Ubisoft and Nvidia form gaming alliance, give journos many laughs
Ubisoft and Nvidia have announced that they’ve formed a GAMING ALLIANCE in order to “offer PC gamers the best gaming experiences possible for Ubisoft’s biggest upcoming titles.”
Specifically, Nvidia’s Developer Technology Team are apparently working together with Ubisoft’s dev teams in order to add the latest and greatest in graphics technology to Ubi’s games, including Watch Dogs, Splinter Cell: Blacklist, and Assassin’s Creed 4: Black Flag. This technology includes TXAA antialiasing, soft shadows, HBAO+, DX11 tessellation, and all sorts of other phrases that make me go cross-eyed.
“The PC remains one of the world’s most popular gaming platforms, and we’re committed to offering PC players the best possible experience with our games,” said Ubisoft’s chief EMEA marketing and sales officer Geoffroy Sardin, who still hasn’t told us when Assassin’s Creed 4: Black Flag is coming to PC. I guess “the best possible experience” doesn’t involve “playing it at the same time as everyone else.”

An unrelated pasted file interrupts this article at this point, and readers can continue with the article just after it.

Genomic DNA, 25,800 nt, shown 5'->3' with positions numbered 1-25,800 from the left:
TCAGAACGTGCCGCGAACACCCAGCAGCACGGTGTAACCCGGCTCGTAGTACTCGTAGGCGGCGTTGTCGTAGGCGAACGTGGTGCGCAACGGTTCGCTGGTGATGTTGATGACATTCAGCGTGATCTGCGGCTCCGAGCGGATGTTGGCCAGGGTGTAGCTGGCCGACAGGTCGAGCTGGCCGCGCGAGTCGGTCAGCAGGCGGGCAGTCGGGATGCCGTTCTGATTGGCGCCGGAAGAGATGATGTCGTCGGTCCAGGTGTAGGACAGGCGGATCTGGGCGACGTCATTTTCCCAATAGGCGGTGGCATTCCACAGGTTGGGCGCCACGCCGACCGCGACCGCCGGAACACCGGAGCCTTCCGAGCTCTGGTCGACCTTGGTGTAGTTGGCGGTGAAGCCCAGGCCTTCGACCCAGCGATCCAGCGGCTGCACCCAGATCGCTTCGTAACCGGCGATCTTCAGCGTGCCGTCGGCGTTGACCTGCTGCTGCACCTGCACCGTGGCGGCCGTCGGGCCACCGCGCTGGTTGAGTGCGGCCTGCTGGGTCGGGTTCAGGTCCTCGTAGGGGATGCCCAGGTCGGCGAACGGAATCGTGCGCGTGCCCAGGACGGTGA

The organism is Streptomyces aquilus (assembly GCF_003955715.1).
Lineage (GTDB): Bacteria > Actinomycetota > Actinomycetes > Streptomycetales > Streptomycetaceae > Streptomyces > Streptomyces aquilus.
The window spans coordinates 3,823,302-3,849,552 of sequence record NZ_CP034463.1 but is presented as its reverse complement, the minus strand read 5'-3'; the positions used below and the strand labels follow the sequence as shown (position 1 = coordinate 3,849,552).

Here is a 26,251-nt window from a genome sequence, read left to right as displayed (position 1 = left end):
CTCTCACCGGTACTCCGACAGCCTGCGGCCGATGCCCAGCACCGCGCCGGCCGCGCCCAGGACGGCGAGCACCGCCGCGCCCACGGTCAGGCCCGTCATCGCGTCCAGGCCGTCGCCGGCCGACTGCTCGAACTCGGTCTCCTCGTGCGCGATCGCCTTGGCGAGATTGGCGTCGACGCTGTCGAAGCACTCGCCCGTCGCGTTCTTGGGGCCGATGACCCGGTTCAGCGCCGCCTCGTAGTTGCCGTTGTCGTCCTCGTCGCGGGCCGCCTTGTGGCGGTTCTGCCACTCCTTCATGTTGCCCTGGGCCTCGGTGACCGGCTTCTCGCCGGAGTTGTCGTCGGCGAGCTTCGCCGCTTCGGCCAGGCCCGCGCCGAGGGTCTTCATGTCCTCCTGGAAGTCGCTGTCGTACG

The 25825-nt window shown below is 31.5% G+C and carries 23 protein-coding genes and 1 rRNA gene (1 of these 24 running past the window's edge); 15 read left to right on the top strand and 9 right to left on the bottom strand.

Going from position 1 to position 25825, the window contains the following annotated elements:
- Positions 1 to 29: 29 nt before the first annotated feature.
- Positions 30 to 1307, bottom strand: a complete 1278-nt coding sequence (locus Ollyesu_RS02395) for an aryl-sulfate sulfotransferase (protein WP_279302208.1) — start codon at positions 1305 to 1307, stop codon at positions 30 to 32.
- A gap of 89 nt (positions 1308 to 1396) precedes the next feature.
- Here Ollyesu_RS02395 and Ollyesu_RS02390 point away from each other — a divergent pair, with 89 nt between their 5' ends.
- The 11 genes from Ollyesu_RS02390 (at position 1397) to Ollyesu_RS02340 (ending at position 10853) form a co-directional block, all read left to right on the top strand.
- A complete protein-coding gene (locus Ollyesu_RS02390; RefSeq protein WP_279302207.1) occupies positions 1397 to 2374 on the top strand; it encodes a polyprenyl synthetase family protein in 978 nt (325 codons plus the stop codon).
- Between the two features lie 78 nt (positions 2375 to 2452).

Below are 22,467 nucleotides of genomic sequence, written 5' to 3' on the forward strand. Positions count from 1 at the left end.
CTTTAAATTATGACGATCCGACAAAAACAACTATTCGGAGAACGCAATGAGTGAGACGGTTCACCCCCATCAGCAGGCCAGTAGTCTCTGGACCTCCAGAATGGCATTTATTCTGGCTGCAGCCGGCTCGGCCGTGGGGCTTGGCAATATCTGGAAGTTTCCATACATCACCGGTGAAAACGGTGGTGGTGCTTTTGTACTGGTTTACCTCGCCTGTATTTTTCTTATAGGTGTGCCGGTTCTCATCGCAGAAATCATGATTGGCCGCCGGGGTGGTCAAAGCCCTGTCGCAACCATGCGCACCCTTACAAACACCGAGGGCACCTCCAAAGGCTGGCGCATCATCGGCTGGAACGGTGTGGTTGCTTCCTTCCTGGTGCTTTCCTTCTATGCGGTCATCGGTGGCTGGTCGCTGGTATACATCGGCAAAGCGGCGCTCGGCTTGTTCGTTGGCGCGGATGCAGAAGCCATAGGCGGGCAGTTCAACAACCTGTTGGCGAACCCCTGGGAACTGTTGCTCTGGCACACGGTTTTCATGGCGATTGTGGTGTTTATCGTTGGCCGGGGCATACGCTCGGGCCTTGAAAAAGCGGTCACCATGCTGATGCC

Splinter Cell: Blacklist will also be making use of all of this shiny tech, and will actually be bundled with a lot of Nvidia GPUs – the GTX 660, 660 Ti, 670, 680, 770, and 780, specifically. In fact, they’re so focused on the PC for that release that there isn’t actually any PC review code floating around, which is why we haven’t reviewed it yet.
I’m being incredibly hard on Ubisoft here, and most of it’s in good fun, but there’s still a big difference between saying you’re focusing on PC and actually focusing on PC. The lack of PC review code for Splinter Cell: Blacklist is weird and worrying, particularly if this is indeed something that they’re heavily focusing on, and we’re still seeing PC versions of games coming later than the rest. Blacklist being on time is a good start, and I quite understand that Assassin’s Creed 4‘s PC release is presumably delayed so that it’s got parity with the next-gen console versions, but Ubisoft’s reputation with the PC crowd isn’t out of the woods yet as far as I’m concerned.
We’ll see how much all of this really means when Watch Dogs and Assassin’s Creed 4 launch, I suppose, plus how their gaming schedules go with 2014 when the PlayStation 4 and Xbox One are actually out. For now, the jury’s still out.